Redstarts in Mid-Wales

Spotted yesterday at the base of Fan hill by the carpark at the Bwlch-y-gle dam, this beautiful common redstart, singing his heart out.

Last week a black redstart was spotted in Carno. Rare in this country, on the continent it fills the same garden niche occupied by the robin here. There robins remain a woodland bird. Perhaps we will see more black redstarts if the summer temperatures continue to increase in the future.

The summer migrants are piling in, the male pied flycatchers have arrived and are claiming their territories including the nest box that was so successful last year — they are furiously defending potential nesting sites, squawking at any intruders while awaiting the arrival of the females.

Here is our noisy pied flycatcher waiting for his mate.


Good News! Pied Flycatchers have Returned!

Spotted in Gwernavon woods, Llawr-y-glyn, Powys yesterday (13.04.2023) the first pied flycatcher to make it back from Africa through the gales and rain — the day before that it snowed and hailed here. The male bird looked in very good condition, plump and lively — probably fluffed up trying to keep warm.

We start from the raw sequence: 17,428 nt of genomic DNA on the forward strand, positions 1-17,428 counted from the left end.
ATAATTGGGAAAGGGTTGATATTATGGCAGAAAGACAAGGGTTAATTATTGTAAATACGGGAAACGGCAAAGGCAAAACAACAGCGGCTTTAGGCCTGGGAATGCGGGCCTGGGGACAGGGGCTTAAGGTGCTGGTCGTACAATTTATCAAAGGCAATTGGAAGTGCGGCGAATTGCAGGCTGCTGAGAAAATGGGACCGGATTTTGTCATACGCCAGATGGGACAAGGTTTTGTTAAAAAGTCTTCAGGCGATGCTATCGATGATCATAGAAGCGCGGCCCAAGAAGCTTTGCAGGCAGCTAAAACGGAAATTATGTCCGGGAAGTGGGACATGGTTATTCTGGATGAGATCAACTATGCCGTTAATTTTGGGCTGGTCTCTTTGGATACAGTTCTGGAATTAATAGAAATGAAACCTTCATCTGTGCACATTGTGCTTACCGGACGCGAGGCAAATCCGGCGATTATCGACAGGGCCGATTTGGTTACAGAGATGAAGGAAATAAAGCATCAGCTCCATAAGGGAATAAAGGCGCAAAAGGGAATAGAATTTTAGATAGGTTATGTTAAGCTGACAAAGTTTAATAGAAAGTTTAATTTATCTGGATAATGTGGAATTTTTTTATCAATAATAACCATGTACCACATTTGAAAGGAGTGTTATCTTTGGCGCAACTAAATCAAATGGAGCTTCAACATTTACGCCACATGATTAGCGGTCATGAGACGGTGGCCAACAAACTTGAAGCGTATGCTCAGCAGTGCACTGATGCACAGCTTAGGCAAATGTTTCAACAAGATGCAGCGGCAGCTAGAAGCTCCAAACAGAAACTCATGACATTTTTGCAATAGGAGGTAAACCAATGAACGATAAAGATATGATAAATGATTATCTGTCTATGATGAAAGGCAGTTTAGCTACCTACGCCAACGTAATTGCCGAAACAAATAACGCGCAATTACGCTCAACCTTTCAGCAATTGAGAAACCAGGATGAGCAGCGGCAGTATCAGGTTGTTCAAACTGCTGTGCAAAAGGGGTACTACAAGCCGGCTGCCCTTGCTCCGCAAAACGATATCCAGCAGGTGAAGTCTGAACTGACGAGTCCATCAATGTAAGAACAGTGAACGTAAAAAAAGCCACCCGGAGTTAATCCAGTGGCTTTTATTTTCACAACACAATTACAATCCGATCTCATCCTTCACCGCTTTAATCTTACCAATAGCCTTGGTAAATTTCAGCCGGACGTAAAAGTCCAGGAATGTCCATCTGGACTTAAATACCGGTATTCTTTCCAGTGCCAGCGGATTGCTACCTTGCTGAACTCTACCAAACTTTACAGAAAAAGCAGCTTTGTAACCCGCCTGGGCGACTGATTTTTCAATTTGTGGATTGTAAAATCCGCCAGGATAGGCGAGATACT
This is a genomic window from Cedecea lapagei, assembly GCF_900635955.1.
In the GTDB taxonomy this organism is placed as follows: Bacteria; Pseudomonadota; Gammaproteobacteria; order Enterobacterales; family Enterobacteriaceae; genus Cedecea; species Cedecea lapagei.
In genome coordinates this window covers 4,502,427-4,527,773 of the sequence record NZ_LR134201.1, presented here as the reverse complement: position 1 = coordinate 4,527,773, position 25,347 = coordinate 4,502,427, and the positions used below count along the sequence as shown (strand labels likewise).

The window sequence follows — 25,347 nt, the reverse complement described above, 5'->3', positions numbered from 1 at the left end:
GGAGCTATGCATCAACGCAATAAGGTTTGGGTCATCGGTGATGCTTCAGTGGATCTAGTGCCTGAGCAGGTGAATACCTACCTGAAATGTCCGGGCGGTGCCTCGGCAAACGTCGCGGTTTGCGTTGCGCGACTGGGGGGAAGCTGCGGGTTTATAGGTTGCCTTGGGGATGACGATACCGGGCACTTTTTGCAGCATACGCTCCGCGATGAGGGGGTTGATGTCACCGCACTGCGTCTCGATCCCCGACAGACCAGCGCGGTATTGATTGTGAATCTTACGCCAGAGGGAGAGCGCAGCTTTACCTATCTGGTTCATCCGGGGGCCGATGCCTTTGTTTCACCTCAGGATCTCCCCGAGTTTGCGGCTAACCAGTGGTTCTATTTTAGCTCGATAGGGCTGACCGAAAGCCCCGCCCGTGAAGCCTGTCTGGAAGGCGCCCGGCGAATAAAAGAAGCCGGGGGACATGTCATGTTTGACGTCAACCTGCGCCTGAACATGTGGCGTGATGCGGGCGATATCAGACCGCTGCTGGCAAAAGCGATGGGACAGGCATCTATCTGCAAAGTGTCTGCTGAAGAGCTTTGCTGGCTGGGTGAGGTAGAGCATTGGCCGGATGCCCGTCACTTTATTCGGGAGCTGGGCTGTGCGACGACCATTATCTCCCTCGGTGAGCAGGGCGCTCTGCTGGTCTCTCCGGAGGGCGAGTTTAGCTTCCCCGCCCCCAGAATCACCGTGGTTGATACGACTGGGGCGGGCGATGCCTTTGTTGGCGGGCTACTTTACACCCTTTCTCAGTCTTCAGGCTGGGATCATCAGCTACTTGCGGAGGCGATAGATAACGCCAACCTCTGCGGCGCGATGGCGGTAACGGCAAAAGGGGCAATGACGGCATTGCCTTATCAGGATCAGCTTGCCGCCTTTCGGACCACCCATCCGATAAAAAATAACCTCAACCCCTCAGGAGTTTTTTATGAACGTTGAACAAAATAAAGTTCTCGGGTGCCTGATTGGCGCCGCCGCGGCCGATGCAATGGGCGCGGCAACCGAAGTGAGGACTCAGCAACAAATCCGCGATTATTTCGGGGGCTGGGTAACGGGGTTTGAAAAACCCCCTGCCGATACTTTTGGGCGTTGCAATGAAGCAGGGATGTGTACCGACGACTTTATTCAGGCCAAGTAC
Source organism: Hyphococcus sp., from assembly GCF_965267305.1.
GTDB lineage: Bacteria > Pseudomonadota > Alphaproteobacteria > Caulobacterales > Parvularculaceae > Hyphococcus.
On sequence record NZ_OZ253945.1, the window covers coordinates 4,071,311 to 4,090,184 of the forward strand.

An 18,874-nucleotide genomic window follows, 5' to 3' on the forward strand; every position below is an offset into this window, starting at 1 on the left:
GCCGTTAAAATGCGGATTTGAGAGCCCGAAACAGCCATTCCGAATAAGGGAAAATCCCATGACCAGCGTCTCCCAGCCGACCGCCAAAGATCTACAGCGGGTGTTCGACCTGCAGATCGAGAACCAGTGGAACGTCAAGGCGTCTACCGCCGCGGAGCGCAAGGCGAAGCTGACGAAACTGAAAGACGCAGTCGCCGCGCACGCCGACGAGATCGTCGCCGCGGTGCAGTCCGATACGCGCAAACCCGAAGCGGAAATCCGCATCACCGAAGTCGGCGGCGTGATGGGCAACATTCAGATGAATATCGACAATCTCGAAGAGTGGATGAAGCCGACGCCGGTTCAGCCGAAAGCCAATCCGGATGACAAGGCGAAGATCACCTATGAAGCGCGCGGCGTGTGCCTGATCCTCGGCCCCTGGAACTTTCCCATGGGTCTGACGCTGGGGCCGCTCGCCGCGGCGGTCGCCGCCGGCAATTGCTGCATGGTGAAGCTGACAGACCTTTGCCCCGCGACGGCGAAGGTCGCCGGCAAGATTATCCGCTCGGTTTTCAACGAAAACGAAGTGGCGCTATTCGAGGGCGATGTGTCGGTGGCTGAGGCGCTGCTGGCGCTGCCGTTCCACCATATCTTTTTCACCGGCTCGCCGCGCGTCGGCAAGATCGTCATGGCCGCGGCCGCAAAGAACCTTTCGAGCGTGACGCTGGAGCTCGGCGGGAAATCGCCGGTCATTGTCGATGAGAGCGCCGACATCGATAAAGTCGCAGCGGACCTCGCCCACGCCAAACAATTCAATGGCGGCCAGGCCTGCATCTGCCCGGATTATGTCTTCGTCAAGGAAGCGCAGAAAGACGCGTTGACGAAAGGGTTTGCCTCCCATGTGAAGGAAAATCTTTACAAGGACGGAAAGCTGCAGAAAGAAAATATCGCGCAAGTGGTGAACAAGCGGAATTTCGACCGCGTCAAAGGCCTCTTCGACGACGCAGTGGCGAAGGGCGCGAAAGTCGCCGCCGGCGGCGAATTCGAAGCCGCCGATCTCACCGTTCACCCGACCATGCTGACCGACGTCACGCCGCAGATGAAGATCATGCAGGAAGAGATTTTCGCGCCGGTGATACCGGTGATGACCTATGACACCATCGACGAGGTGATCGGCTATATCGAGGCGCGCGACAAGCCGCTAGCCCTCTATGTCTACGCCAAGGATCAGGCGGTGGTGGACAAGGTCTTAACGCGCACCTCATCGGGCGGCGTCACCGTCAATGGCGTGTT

No sign of last years swallows returning yet but some have been seen in Y Fan, just over the hill

Where are our babies? The swallows from the beam in the barn.

Last years pied flycatcher fledgelings were ringed so we might be able to spot them if they make it back — here’s hoping.

Tomorrow the rain will stop and we will look for the northern wheatears — I shall feel very much better when they are all back in their summer quarters even though I know many individuals will have been lost!

Cornwall, Ecology, Urban environment

Seals on the Balance of Nature.

Seals are doing well around the United Kingdom since we stopped persecuting them, like these common seals seen earlier this year on a beach in Cornwall near to my daughter’s home. The common or harbour seals are smaller than the grey seals and, I think, look cuddlier although don’t get too close! Their faces are concave, more dog shaped than the grey seal below.

Grey seals are larger, often darker, greyer and with a more aquiline profile to their muzzles and their eyes are set further back. The greys tend to lie close together in groups when hauled up on the beach.

Here is a mixed group, some lying like bananas to keep their extremities out of the surf as the tide comes in. You’ll often see them doing this perched on a rock as the tide comes up to eventually lift them off and remind them that it is time to go and hunt.

As their numbers increase their distribution is becoming wider. My other daughter took this photo in Peterborough, 40 miles inland.

Two common seals by the lock on the River Nene in Peterborough. Man is no longer the top predator of seals here, but killer whales keep down their numbers in Scotland and hunt them in shallow water, and the inlets of sea lochs, David Attenborough said so — will they eventually follow them down the coast and up the Nene? That will give us something other than sewage to worry about when we do our wild swimming and canoeing!